A potential limitation is a use of perceived environmental barriers instead of objectively assessed features.
Mobility outside the home is important for maintenance of independence and good quality of life in old age.1 Restricted mobility outside the home is the most common form of participation restriction among older people and is associated with chronic health conditions,2 physical function, sociodemographic and environmental factors.3 4 The International Classification of Functioning, Disability and Health (ICF) highlights the role of environmental factors as barriers or facilitators of participation.5 A number of studies have shown the associations between environmental barriers, for example, poor-quality streets and long distances, with functional limitations6 7 and restricted participation among older adults,8 9 but have not identified why. Environmental factors may moderate the relationship between impairments, such as pain, and restricted participation; that is, the association between pain and restricted participation differs depending on the environment, for example, living in an area with lots of hills compared with living in an area that is flat. Identifying which environmental factors moderate the association between impairments and their impact is useful for directing interventions.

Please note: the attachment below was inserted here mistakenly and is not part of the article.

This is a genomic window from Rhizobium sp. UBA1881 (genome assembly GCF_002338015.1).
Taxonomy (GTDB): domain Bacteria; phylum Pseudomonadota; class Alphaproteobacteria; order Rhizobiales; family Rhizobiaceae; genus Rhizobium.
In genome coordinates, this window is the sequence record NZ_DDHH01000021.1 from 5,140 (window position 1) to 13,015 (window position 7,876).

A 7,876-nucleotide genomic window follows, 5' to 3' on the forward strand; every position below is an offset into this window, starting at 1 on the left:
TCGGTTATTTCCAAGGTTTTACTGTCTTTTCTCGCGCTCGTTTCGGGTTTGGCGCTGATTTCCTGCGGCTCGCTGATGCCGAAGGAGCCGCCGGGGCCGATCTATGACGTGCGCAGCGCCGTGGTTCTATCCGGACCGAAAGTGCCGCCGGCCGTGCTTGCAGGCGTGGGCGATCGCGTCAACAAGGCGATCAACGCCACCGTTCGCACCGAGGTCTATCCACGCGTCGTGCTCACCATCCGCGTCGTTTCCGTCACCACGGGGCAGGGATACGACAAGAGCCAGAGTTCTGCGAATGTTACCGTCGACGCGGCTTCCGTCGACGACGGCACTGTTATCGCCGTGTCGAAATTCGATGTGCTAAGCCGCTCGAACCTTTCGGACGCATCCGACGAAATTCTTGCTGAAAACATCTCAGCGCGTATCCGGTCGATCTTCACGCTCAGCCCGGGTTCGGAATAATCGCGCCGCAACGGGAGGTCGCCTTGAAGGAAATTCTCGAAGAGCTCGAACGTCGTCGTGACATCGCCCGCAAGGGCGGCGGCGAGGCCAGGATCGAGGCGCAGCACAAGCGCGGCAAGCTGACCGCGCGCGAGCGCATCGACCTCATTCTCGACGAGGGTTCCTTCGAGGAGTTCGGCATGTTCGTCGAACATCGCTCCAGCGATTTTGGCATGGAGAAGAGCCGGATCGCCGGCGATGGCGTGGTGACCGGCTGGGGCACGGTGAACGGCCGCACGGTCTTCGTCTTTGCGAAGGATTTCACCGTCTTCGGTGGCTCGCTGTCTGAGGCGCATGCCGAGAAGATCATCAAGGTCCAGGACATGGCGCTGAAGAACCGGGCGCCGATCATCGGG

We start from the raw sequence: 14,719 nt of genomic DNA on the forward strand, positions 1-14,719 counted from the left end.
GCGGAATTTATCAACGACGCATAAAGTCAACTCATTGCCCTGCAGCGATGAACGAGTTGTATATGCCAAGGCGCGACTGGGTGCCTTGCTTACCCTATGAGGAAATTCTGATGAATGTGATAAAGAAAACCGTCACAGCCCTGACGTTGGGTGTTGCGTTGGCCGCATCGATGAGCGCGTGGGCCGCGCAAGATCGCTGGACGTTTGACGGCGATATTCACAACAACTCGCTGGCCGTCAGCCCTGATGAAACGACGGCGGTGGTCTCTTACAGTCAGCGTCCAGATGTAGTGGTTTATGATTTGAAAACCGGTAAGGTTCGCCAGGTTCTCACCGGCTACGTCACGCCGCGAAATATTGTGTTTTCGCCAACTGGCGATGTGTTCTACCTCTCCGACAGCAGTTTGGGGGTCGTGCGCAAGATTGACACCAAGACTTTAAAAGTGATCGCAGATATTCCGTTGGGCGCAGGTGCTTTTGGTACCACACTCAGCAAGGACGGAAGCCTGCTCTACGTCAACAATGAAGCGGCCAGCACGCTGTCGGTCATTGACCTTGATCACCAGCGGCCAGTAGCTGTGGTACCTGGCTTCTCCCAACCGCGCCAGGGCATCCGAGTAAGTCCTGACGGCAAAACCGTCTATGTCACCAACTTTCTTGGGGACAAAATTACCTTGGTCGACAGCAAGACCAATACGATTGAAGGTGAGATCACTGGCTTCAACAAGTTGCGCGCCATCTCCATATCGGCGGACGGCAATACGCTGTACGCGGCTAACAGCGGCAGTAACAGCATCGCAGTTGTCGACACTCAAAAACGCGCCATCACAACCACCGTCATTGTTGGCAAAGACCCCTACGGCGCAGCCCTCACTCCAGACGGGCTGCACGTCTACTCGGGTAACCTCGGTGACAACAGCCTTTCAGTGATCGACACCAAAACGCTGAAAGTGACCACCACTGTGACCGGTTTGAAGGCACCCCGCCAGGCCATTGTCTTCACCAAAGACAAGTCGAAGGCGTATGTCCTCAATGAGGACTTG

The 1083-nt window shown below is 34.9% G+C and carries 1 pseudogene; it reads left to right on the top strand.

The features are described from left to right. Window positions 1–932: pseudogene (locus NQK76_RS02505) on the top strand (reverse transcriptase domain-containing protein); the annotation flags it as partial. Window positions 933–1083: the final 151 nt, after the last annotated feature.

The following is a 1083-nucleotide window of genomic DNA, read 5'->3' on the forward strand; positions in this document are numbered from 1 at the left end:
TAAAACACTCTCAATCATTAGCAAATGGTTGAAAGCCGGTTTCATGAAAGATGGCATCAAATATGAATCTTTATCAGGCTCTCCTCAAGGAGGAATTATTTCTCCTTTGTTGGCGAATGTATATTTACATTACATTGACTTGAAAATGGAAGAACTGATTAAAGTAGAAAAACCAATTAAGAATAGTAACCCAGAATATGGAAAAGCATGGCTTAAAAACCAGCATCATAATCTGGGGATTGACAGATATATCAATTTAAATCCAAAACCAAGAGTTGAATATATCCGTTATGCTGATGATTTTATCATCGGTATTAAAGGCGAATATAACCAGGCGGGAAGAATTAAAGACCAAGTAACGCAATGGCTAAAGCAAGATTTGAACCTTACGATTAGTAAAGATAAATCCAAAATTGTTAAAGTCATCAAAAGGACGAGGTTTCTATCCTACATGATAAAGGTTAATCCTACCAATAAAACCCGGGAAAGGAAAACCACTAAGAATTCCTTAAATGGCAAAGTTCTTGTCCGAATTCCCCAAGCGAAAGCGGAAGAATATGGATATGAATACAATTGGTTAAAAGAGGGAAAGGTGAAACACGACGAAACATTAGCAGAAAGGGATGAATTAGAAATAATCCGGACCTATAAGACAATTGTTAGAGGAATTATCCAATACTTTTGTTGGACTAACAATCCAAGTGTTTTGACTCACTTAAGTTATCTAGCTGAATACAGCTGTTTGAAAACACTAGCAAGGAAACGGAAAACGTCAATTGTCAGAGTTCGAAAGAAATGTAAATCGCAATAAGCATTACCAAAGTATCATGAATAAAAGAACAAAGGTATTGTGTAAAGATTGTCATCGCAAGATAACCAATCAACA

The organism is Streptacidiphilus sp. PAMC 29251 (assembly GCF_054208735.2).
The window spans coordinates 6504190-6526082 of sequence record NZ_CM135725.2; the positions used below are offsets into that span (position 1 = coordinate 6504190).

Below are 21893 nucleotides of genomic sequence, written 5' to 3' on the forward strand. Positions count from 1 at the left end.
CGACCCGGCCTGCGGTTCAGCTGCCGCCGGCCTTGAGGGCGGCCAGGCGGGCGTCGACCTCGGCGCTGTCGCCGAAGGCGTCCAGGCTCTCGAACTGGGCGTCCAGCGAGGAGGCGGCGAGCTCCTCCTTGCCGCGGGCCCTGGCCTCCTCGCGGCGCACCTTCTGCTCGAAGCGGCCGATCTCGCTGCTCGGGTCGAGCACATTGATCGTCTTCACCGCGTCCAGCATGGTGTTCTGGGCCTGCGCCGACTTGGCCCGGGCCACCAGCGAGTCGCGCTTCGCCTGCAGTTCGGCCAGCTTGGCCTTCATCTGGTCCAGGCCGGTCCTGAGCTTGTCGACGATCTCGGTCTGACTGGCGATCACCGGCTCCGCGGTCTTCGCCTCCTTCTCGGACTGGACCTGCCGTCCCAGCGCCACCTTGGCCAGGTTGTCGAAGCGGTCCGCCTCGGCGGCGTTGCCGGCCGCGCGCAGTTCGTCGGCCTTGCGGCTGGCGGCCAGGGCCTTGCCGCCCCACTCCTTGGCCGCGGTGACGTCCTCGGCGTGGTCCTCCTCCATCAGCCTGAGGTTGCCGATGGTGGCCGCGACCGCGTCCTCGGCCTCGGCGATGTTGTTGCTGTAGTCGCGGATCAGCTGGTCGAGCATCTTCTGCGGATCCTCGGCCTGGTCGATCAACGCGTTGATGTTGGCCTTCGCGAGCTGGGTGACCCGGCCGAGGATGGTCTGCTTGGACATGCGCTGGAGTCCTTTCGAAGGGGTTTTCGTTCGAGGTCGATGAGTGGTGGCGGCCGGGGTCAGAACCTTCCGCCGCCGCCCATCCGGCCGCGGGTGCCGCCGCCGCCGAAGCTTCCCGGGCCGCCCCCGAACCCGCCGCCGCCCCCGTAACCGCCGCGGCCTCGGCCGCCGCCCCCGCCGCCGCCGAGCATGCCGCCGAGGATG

Older adults with osteoarthritis are especially vulnerable to environmental challenges due to physical limitation and symptoms such as pain and stiffness.5 6 9 10 Osteoarthritis is the most common joint condition in adults and globally is the fastest increasing major health condition.11 12 It is a common reason for healthcare consultation (1 out of every 20 consultations to primary care in adults aged over 50 years is for osteoarthritis) and is also a common comorbidity in persons seen in primary care for other reasons.13 Previous studies have identified several health factors that are associated with poor outcomes among older adults with osteoarthritis, such as pain, multimorbidity, obesity, depression and functional limitations.2 4 14 However, it is unclear if environmental factors moderate the impact of osteoarthritis on mobility outside the home in older adults.